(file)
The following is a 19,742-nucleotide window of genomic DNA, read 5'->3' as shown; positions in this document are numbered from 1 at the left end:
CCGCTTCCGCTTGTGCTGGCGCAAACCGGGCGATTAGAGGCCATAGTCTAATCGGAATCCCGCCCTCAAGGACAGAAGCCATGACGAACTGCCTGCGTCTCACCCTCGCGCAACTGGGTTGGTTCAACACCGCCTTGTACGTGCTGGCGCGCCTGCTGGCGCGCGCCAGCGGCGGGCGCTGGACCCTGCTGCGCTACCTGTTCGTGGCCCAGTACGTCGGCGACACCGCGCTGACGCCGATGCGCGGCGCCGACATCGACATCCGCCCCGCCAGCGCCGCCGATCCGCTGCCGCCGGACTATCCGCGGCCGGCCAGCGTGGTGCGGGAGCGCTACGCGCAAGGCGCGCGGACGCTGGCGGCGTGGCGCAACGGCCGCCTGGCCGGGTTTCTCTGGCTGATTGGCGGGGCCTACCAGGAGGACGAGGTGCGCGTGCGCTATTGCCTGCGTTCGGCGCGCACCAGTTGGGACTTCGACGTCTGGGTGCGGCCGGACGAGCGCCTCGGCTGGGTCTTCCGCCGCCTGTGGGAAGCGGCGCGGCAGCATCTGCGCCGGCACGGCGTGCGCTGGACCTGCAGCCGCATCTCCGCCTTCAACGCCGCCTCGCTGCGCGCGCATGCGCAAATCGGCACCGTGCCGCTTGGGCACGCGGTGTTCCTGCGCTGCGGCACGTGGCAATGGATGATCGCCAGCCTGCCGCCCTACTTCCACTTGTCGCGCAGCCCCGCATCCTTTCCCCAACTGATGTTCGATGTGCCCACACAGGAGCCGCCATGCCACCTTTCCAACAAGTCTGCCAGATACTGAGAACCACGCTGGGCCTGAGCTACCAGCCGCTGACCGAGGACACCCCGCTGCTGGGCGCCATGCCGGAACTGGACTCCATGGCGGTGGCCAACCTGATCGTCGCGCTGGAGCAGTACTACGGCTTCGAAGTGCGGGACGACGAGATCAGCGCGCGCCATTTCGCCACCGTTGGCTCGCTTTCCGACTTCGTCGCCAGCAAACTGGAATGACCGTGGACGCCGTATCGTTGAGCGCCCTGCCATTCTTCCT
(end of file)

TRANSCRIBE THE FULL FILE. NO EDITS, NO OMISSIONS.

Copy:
The following is a 19,742-nucleotide window of genomic DNA, read 5'->3' as shown; positions in this document are numbered from 1 at the left end:
CCGCTTCCGCTTGTGCTGGCGCAAACCGGGCGATTAGAGGCCATAGTCTAATCGGAATCCCGCCCTCAAGGACAGAAGCCATGACGAACTGCCTGCGTCTCACCCTCGCGCAACTGGGTTGGTTCAACACCGCCTTGTACGTGCTGGCGCGCCTGCTGGCGCGCGCCAGCGGCGGGCGCTGGACCCTGCTGCGCTACCTGTTCGTGGCCCAGTACGTCGGCGACACCGCGCTGACGCCGATGCGCGGCGCCGACATCGACATCCGCCCCGCCAGCGCCGCCGATCCGCTGCCGCCGGACTATCCGCGGCCGGCCAGCGTGGTGCGGGAGCGCTACGCGCAAGGCGCGCGGACGCTGGCGGCGTGGCGCAACGGCCGCCTGGCCGGGTTTCTCTGGCTGATTGGCGGGGCCTACCAGGAGGACGAGGTGCGCGTGCGCTATTGCCTGCGTTCGGCGCGCACCAGTTGGGACTTCGACGTCTGGGTGCGGCCGGACGAGCGCCTCGGCTGGGTCTTCCGCCGCCTGTGGGAAGCGGCGCGGCAGCATCTGCGCCGGCACGGCGTGCGCTGGACCTGCAGCCGCATCTCCGCCTTCAACGCCGCCTCGCTGCGCGCGCATGCGCAAATCGGCACCGTGCCGCTTGGGCACGCGGTGTTCCTGCGCTGCGGCACGTGGCAATGGATGATCGCCAGCCTGCCGCCCTACTTCCACTTGTCGCGCAGCCCCGCATCCTTTCCCCAACTGATGTTCGATGTGCCCACACAGGAGCCGCCATGCCACCTTTCCAACAAGTCTGCCAGATACTGAGAACCACGCTGGGCCTGAGCTACCAGCCGCTGACCGAGGACACCCCGCTGCTGGGCGCCATGCCGGAACTGGACTCCATGGCGGTGGCCAACCTGATCGTCGCGCTGGAGCAGTACTACGGCTTCGAAGTGCGGGACGACGAGATCAGCGCGCGCCATTTCGCCACCGTTGGCTCGCTTTCCGACTTCGTCGCCAGCAAACTGGAATGACCGTGGACGCCGTATCGTTGAGCGCCCTGCCATTCTTCCT